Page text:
Apart from the 23 gravestones conserved in the Chatam Sofer complex, the matzevot from the Old Cemetery were presumed to have been lost or destroyed. Their discovery is a remarkable story.

Mr Stern told JHE this week that in the 1990s he learned that at least some of these gravestones had survived. ‘One of the last members of the [Jewish community], who participated on the matzevot removal […] was still alive, and told me that in the bushes there are the stones from the old cemetery,’ he said.

People checked the area, but only saw around 20 or 30 stones, he said.

But earlier this year, as president of the community, he raised funds to clear the area and look further. The project involved cutting trees, removing heavy brush and clearing accumulated soil. As the work progressed, hundreds of heaped-up intact stones and fragments were revealed.

The Jewish community in Bratislava is carrying out the project, in co-operation with outside experts, and is trying to raise €20,000 to complete the excavation. Daniel Polakovic, from the Jewish Museum in Prague, will oversee the translation of epitaphs, and Martin Kvasnica, the architect of the Chatam Sofer memorial, will advise on the placement of matzevot at the site.

The Chatam Sofer Memorial in Bratislava was designed by the architect Martin Kvasnica (Photograph: Patrick Comerford)

For my prayers and reflections this Friday evening I return to the version of the Mourner’s Kaddish by Lord (Jonathan) Sacks:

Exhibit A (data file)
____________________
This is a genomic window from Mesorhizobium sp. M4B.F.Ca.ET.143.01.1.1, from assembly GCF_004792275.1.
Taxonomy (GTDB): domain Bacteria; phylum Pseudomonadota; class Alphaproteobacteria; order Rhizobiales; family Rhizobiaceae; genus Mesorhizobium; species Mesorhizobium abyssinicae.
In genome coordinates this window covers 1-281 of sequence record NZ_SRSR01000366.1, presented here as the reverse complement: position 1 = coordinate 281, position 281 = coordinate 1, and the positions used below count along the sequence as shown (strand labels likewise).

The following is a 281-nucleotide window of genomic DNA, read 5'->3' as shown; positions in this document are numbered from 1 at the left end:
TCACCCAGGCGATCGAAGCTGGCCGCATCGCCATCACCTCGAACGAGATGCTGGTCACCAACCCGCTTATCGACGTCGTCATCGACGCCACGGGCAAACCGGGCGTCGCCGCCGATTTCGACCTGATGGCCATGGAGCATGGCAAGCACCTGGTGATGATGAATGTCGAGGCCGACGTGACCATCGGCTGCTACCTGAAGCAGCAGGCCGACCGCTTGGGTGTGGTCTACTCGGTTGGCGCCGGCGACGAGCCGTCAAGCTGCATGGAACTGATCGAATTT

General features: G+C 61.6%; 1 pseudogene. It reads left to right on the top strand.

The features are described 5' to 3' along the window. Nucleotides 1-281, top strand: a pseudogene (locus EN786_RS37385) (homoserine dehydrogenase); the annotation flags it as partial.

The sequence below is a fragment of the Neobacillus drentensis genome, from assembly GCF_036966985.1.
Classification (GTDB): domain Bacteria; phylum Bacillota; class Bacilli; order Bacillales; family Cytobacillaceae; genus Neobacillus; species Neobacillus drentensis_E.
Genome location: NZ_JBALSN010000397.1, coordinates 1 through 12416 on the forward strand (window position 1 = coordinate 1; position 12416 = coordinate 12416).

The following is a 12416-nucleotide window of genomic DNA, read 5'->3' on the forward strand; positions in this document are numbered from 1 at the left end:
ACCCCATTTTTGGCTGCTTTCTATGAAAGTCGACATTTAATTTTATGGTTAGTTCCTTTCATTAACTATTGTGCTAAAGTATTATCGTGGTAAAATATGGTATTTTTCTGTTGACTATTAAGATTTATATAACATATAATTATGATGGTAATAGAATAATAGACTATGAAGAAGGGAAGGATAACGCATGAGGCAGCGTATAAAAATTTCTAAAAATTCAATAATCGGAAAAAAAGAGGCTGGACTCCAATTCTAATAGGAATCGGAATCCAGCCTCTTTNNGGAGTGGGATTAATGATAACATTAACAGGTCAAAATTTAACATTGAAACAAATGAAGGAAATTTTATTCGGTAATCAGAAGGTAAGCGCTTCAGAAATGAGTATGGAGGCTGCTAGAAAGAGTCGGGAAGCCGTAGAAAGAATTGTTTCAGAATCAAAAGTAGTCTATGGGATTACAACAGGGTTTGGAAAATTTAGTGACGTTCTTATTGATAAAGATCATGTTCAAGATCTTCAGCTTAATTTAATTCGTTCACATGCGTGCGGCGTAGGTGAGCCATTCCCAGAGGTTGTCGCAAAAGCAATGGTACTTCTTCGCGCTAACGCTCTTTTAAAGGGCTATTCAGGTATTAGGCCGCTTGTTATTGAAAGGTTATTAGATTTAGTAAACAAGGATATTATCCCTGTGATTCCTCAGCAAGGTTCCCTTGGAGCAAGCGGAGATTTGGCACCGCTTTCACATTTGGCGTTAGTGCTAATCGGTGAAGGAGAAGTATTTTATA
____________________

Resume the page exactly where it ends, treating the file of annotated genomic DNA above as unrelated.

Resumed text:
Mourner: Magnified and sanctified may His great name be, in the world He created by His will. May He establish His kingdom in your lifetime and in your days, and in the lifetime of all the House of Israel, swiftly and soon – and say: Amen.

All: May His great name be blessed for ever and all time.

Mourner: Blessed and praised, glorified and exalted, raised and honoured, uplifted and exalted, raised and honoured, uplifted and lauded be the name of the Holy One, blessed be He, beyond any blessing, song, praise and consolation uttered in the world – and say: Amen.

May there be great peace from heaven, and life for us and all Israel – and say: Amen.

Bow, take three steps back, then bow, first left, then right, then centre, while saying:

May He who makes peace in His high places, make peace for us and all Israel – and say: Amen.

The translation of Kaddish in Service of the Heart is:

Extolled and hallowed be God’s great name in the world he has created according to his will. May he establish his kingdom, in our lifetime, and let us say: Amen.

Let his great name be praised to eternity.

Lauded and praised, glorified, exalted and adored, honoured, extolled and acclaimed be the name of the Holy One, though he is above all the praises, hymns and adorations which men can utter, and let us say: Amen.

May God grant abundant peace and life to us and to the whole house of Israel, and let us say: Amen.

May the Most High, source of perfect peace, grant peace to us, to all Israel, and to all mankind, and let us say: Amen.

Shabbat Shalom

Prayer books in the prayer hall emphasise that the Chatam Sofer memorial is a place of prayer and pilgrimage (Photograph: Patrick Comerford)